Where to start.

Goals:

1) To keep this all relevant.

2) To not write a book.

First, the restaurant biz. Things have been going very well for me. I picked up yet another night there (I'm up to three now), and things are going well. I have moved up to the point where I can now be 'second guy' instead of 'third guy'. This means that they don't have to keep an extra guy around of the shit gets too deep, which makes me more valuable because the restaurant can spend less money to supervise. I love running saute, it's so fast paced, the fires are burning, pans are so hot you need a towel to flip them, I get to plate food, clean up presentation, set it in the window...great times. Right now, my biggest flaws include (don't tell anyone or I'll have to hunt you down) forgetting the lemon juice at the end of steamer bowl, and leaving the tarragon out of the tarragon chicken. A pretty ugly forgetting, I know. I guess that just makes it...well chicken.

They actually brought in another guy, so I am no longer the newest. It's kind of funny, as he has an education from a school in Portland, yet he is still working for free just like I did.

Recent endeavors:

Well as I mentioned my buddy took off to the Mayo clinic. The last two weeks have left me kind of winded, but this weekend being easter I did manage a bit of cooking. Saturday night I had some friends over for cuban style pork sandwhiches. Sunday I decided to use a huckleberry molasses glaze for a ham I picked up from my favorite butcher, along with asiago mashed potatoes, green beens with blood orange vinigarette, and a special holiday loaf of bread I picked up (for 11 dollars...). The ham was excellent, and a lesson was learned. Find the price tag...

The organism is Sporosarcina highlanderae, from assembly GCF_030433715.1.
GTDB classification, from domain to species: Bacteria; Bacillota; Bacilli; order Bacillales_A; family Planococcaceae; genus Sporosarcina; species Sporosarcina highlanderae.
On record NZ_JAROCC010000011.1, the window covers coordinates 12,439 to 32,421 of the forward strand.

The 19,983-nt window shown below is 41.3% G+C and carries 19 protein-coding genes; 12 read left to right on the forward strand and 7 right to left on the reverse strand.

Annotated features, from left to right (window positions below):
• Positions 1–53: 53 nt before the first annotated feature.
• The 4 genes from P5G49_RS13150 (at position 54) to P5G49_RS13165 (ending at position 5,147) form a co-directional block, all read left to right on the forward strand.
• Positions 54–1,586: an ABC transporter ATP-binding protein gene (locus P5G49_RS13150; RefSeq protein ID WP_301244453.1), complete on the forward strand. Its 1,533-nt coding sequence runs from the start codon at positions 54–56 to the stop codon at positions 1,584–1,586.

Tuesday, April 04, 2006

A lot on my plate

So I have been dealing with a few things lately. The most pressing being a friend of mine had a relapse in Leukemia. Last Friday. The poor guy is thirty years old, and been through it once. He just got off of maintenance a few months ago. It really doesn't seem fair to me, the way this works, the guy got through it once and now he's faced with it again. I would post more on the subject but considering the topic of it all, I'll just leave it at that.

Cooking has been awesome. In fact, I have been using it to get away from things for a while. The nights just fly by. I have been working a lot of saute in the evenings. That has been a lot of fun, although the more complicated items on the menu I'm still learning. I have been struggling with the Cioppino, a fish-based stew which (I believe) came out of the bay area. In the midst of trying to learn the menu, the "chipper" as we call it is giving me the most trouble. The thing has about 18 ingredients. The varieties of seafood mean they need to be added at different times, the sauce has to be warm on the palette (but not too spicy), there are four liquid elements to the dish, can't burn the clams, etc etc etc. There is also a strong similarity between a cioppino and a steamer bowl...but that's a different story all together.

On touch with my post on halibut...last Friday I was responsible for filleting the steel head trout. These are very large freshwater fish (you can the pictures of folks holding them), and the flesh is actually very similar to the color of salmon. My first fillet attempts were...okay. I had a lot of trouble separating the ribs from the backbone...even with my super nice knife. Once I got it separated, the filet part was easy.

I don't have the time to proof this or clean it up, I have to go deal with 'some stuff'. So if it seems rambling...well...it's a blog!